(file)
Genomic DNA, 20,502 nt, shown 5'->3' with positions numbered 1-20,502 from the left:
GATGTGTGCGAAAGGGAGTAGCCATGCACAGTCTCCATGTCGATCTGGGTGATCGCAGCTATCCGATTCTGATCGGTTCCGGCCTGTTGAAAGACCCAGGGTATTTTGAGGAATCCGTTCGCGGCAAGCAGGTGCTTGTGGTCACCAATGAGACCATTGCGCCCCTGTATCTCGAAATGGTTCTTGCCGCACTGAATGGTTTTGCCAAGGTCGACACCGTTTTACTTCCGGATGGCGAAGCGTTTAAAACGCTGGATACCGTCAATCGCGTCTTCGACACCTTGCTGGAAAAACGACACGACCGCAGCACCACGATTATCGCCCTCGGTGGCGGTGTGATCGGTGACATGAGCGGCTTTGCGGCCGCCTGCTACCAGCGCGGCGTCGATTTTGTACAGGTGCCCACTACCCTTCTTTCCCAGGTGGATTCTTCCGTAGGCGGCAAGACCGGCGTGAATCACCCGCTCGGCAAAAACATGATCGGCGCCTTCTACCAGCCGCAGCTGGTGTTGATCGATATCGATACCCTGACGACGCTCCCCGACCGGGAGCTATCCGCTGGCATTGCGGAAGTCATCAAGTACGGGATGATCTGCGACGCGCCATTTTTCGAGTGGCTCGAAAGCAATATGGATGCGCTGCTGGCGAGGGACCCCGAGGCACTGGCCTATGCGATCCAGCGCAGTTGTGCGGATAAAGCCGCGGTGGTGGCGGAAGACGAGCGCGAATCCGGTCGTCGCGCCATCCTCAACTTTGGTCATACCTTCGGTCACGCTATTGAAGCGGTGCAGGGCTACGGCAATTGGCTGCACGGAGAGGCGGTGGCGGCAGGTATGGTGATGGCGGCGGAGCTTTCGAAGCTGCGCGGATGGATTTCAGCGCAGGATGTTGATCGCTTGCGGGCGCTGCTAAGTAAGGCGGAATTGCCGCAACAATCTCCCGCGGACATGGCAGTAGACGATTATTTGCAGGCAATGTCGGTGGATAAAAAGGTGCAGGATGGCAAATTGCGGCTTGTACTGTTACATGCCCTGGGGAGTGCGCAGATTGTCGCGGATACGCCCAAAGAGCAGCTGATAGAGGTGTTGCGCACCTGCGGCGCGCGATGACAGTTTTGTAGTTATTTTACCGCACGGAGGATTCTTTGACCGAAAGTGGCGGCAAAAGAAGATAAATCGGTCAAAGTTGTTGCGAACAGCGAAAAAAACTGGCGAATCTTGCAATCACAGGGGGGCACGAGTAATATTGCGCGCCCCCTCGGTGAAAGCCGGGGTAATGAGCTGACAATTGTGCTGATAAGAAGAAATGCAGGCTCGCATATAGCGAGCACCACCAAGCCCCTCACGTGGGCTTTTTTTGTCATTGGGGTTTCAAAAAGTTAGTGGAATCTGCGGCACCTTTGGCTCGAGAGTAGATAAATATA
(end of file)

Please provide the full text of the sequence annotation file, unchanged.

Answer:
Genomic DNA, 20,502 nt, shown 5'->3' with positions numbered 1-20,502 from the left:
GATGTGTGCGAAAGGGAGTAGCCATGCACAGTCTCCATGTCGATCTGGGTGATCGCAGCTATCCGATTCTGATCGGTTCCGGCCTGTTGAAAGACCCAGGGTATTTTGAGGAATCCGTTCGCGGCAAGCAGGTGCTTGTGGTCACCAATGAGACCATTGCGCCCCTGTATCTCGAAATGGTTCTTGCCGCACTGAATGGTTTTGCCAAGGTCGACACCGTTTTACTTCCGGATGGCGAAGCGTTTAAAACGCTGGATACCGTCAATCGCGTCTTCGACACCTTGCTGGAAAAACGACACGACCGCAGCACCACGATTATCGCCCTCGGTGGCGGTGTGATCGGTGACATGAGCGGCTTTGCGGCCGCCTGCTACCAGCGCGGCGTCGATTTTGTACAGGTGCCCACTACCCTTCTTTCCCAGGTGGATTCTTCCGTAGGCGGCAAGACCGGCGTGAATCACCCGCTCGGCAAAAACATGATCGGCGCCTTCTACCAGCCGCAGCTGGTGTTGATCGATATCGATACCCTGACGACGCTCCCCGACCGGGAGCTATCCGCTGGCATTGCGGAAGTCATCAAGTACGGGATGATCTGCGACGCGCCATTTTTCGAGTGGCTCGAAAGCAATATGGATGCGCTGCTGGCGAGGGACCCCGAGGCACTGGCCTATGCGATCCAGCGCAGTTGTGCGGATAAAGCCGCGGTGGTGGCGGAAGACGAGCGCGAATCCGGTCGTCGCGCCATCCTCAACTTTGGTCATACCTTCGGTCACGCTATTGAAGCGGTGCAGGGCTACGGCAATTGGCTGCACGGAGAGGCGGTGGCGGCAGGTATGGTGATGGCGGCGGAGCTTTCGAAGCTGCGCGGATGGATTTCAGCGCAGGATGTTGATCGCTTGCGGGCGCTGCTAAGTAAGGCGGAATTGCCGCAACAATCTCCCGCGGACATGGCAGTAGACGATTATTTGCAGGCAATGTCGGTGGATAAAAAGGTGCAGGATGGCAAATTGCGGCTTGTACTGTTACATGCCCTGGGGAGTGCGCAGATTGTCGCGGATACGCCCAAAGAGCAGCTGATAGAGGTGTTGCGCACCTGCGGCGCGCGATGACAGTTTTGTAGTTATTTTACCGCACGGAGGATTCTTTGACCGAAAGTGGCGGCAAAAGAAGATAAATCGGTCAAAGTTGTTGCGAACAGCGAAAAAAACTGGCGAATCTTGCAATCACAGGGGGGCACGAGTAATATTGCGCGCCCCCTCGGTGAAAGCCGGGGTAATGAGCTGACAATTGTGCTGATAAGAAGAAATGCAGGCTCGCATATAGCGAGCACCACCAAGCCCCTCACGTGGGCTTTTTTTGTCATTGGGGTTTCAAAAAGTTAGTGGAATCTGCGGCACCTTTGGCTCGAGAGTAGATAAATATA